Climate has had a dramatic impact on business and society in 2022 and it’s time to take meaningful action
It is difficult to point to an individual natural catastrophe as evidence of climate change, but the longer term trends are becoming harder to dispute.
Once again, extreme weather events around the world in 2022 have been well above average. Hurricane Ian is the most significant event of the year from an insurance perspective, causing between $50 billion and $65 billion in claims, according to preliminary figures from Swiss Re.
But it is secondary perils which have been the source of significant disruption around the world. This includes catastrophic flooding in Australia, Pakistan and South Africa, hailstorms in France and the US and droughts on nearly every continent.
2022 is set to be the second consecutive year in which total insured losses from natural catastrophes have topped $100 billion.
Feeling the disruption
Speaking at a recent StrategicRISK event, Annemarie Büttner, Lead Climate Risk Solutions, Swiss Re Corporate Solutions explained how the insurer is working with its clients as they adapt their business models in the face of multiple climate-related risks.
“Climate is coming up in almost all our discussions with clients, partly because many feel it is impacting them already,” she said. ”Events, such as the droughts in France that we experienced this year have led to further scrutiny on the energy system for instance.”
In August, French energy giant EDF announced it was temporarily reducing output at its nuclear power stations on the Rhône and Garonne rivers as the ongoing drought had caused a pronounced drop in water levels, restricting its ability to use river water to cool the plants.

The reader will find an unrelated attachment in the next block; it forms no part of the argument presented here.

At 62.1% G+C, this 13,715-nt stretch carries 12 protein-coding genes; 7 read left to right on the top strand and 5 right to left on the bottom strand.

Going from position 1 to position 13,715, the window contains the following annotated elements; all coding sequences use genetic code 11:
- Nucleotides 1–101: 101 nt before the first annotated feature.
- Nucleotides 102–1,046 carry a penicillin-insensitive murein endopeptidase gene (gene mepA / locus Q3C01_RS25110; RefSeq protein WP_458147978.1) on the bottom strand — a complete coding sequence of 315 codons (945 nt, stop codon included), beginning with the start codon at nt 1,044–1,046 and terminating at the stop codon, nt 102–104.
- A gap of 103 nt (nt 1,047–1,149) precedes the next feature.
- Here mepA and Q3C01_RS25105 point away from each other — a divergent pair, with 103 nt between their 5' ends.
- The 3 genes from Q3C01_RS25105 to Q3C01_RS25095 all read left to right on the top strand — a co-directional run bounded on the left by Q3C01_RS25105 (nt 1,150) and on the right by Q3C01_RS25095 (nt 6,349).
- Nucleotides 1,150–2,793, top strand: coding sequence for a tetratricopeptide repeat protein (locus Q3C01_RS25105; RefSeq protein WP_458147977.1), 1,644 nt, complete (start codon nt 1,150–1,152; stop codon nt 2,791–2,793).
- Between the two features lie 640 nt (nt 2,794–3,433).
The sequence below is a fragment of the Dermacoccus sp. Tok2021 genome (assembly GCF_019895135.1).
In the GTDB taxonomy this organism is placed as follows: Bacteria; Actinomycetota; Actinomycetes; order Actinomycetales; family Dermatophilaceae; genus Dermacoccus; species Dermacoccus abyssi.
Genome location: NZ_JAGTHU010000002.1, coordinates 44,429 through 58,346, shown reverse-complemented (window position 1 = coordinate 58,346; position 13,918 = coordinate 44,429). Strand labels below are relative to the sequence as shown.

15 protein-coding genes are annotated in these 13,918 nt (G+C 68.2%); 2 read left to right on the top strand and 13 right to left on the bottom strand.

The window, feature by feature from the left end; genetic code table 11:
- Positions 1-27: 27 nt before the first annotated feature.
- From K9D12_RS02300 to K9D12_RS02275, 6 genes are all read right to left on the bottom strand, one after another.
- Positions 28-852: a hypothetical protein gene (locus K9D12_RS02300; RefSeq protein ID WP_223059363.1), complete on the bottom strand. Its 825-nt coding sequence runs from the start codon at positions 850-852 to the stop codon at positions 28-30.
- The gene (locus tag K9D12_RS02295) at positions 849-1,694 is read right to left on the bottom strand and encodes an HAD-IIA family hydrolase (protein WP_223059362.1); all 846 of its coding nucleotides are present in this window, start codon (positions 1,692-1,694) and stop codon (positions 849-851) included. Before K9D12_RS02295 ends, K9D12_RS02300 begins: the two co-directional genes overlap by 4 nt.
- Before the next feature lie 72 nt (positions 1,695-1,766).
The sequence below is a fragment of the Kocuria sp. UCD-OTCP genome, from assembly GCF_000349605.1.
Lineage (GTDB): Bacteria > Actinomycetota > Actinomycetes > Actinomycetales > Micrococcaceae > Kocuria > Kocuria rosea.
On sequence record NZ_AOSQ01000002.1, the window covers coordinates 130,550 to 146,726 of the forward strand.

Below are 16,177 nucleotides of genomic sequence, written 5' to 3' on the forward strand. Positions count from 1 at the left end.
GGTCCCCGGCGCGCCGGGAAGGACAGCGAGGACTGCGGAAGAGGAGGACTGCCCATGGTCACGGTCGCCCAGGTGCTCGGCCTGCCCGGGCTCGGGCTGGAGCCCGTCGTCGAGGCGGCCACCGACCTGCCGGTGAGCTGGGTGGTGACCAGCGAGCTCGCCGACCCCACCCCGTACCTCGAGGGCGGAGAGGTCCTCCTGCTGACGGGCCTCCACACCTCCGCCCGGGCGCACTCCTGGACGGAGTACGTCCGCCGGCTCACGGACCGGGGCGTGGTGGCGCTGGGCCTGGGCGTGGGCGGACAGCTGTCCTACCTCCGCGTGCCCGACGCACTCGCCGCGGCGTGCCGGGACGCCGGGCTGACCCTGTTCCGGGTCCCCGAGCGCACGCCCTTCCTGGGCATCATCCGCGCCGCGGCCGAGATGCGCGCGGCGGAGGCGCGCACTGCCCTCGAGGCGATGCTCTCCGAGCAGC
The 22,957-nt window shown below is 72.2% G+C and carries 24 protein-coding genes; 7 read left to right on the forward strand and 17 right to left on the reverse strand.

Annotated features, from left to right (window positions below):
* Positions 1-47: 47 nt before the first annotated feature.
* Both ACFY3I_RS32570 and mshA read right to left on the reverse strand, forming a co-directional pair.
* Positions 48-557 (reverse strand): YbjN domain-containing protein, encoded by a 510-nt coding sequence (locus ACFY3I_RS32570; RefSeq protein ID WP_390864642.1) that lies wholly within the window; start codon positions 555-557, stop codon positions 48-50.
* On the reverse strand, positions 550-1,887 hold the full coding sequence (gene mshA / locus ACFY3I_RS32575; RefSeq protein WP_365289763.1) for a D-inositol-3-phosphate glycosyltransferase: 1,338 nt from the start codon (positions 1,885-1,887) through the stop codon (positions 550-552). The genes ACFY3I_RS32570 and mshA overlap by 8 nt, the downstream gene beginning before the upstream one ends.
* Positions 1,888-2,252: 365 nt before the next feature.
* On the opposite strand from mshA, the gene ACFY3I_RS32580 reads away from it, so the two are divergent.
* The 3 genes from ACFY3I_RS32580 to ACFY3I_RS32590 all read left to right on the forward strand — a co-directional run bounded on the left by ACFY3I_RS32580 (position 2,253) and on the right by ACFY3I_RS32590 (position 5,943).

Meanwhile, in China and Norway, dry summers also impacted hydroelectricity output. In Norway, reservoir levels dropped so low the government was forced to consider temporarily stopping hydro exports, exacerbating the energy crisis on the continent.
“Businesses want to get ready because everybody is aware this is just the tip of the iceberg,” said Büttner. ”It’s very difficult to pin climate change to single events, because it is a long-term trend, but you can see it - for example when you look at the amount of electricity or airconditioning you have been using over several years.”
Informed for the future
With many clients already feeling the impact - either directly or within their supply chain - there is a realisation that some of the old business models may no longer be fit for purpose.
The impacts go beyond physical climate change to encompass resource scarcity, biodiversity and society among other issues. Meanwhile, many organisations are already on a transition journey to net zero and regulators are upping their scrutiny.
Büttner offered the example of a client in the food and beverages sector which produces dairy products. “Their main source of vanilla is from Madagascar, and it’s already being impacted by climate change in terms of water scarcity,” she explained.
“Companies need to identify the high risk countries or categories and assess current risk versus future risk as they design climate adaptation plan to mitigate risk and make informed decisions,” explains Büttner.
“The population on the island is facing massive growth and more than half of the residents do not have access to clean drinking water. Vanilla production requires water for production too - so it’s not just an environmental issue but also social problem.”
Such an example illustrates how organisations and their risk managers need to think through how their actions could have unintentional impacts as they consider all the issues that impact their company and wider value chain.
This is where the insurance industry has a critical role to play, thinks Büttner. Swiss Re Corporate Solutions’ ability to model future climate and share data will be key to offering clients valuable insights upon which the right kind of decisions can be made.
Whereas natural catastrophe modelling once relied heavily on historical loss trends, there has been a significant change in mindset. “We are really changing the game here and we cannot rely on the past anymore,” she says.
”We have to work with real data and future climate models and really model for the coming years differently, which will help with organisations’ sustainability trajectories as they look to build resilience moving forward.
“Of course the first priority for all of us is to reduce our emissions, and we’re not yet there yet but there’s still time to adapt and change the game.”
Annemarie Büttner is Lead Climate Risk Solutions, Swiss Re Corporate Solutions